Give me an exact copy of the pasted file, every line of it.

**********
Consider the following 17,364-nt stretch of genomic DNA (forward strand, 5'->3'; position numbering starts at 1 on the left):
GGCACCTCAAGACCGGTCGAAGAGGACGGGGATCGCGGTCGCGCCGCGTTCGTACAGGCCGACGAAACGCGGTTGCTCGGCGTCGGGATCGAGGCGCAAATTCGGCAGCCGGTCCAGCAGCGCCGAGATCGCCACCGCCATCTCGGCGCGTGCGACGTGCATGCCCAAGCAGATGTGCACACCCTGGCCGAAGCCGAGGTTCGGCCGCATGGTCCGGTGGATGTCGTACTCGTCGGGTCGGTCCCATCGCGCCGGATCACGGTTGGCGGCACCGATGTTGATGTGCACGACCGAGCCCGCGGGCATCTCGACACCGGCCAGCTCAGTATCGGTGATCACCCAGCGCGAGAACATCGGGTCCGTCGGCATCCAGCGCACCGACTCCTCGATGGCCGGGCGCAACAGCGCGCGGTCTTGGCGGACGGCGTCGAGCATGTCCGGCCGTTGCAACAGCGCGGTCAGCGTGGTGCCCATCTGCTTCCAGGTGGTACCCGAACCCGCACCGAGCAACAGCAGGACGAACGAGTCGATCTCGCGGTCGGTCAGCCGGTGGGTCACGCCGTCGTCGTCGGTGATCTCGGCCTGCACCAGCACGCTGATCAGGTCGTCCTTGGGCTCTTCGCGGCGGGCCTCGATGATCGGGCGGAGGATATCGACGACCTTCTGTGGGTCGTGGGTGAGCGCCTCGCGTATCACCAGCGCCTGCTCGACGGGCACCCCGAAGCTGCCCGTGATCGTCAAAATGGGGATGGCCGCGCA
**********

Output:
Consider the following 17,364-nt stretch of genomic DNA (forward strand, 5'->3'; position numbering starts at 1 on the left):
GGCACCTCAAGACCGGTCGAAGAGGACGGGGATCGCGGTCGCGCCGCGTTCGTACAGGCCGACGAAACGCGGTTGCTCGGCGTCGGGATCGAGGCGCAAATTCGGCAGCCGGTCCAGCAGCGCCGAGATCGCCACCGCCATCTCGGCGCGTGCGACGTGCATGCCCAAGCAGATGTGCACACCCTGGCCGAAGCCGAGGTTCGGCCGCATGGTCCGGTGGATGTCGTACTCGTCGGGTCGGTCCCATCGCGCCGGATCACGGTTGGCGGCACCGATGTTGATGTGCACGACCGAGCCCGCGGGCATCTCGACACCGGCCAGCTCAGTATCGGTGATCACCCAGCGCGAGAACATCGGGTCCGTCGGCATCCAGCGCACCGACTCCTCGATGGCCGGGCGCAACAGCGCGCGGTCTTGGCGGACGGCGTCGAGCATGTCCGGCCGTTGCAACAGCGCGGTCAGCGTGGTGCCCATCTGCTTCCAGGTGGTACCCGAACCCGCACCGAGCAACAGCAGGACGAACGAGTCGATCTCGCGGTCGGTCAGCCGGTGGGTCACGCCGTCGTCGTCGGTGATCTCGGCCTGCACCAGCACGCTGATCAGGTCGTCCTTGGGCTCTTCGCGGCGGGCCTCGATGATCGGGCGGAGGATATCGACGACCTTCTGTGGGTCGTGGGTGAGCGCCTCGCGTATCACCAGCGCCTGCTCGACGGGCACCCCGAAGCTGCCCGTGATCGTCAAAATGGGGATGGCCGCGCA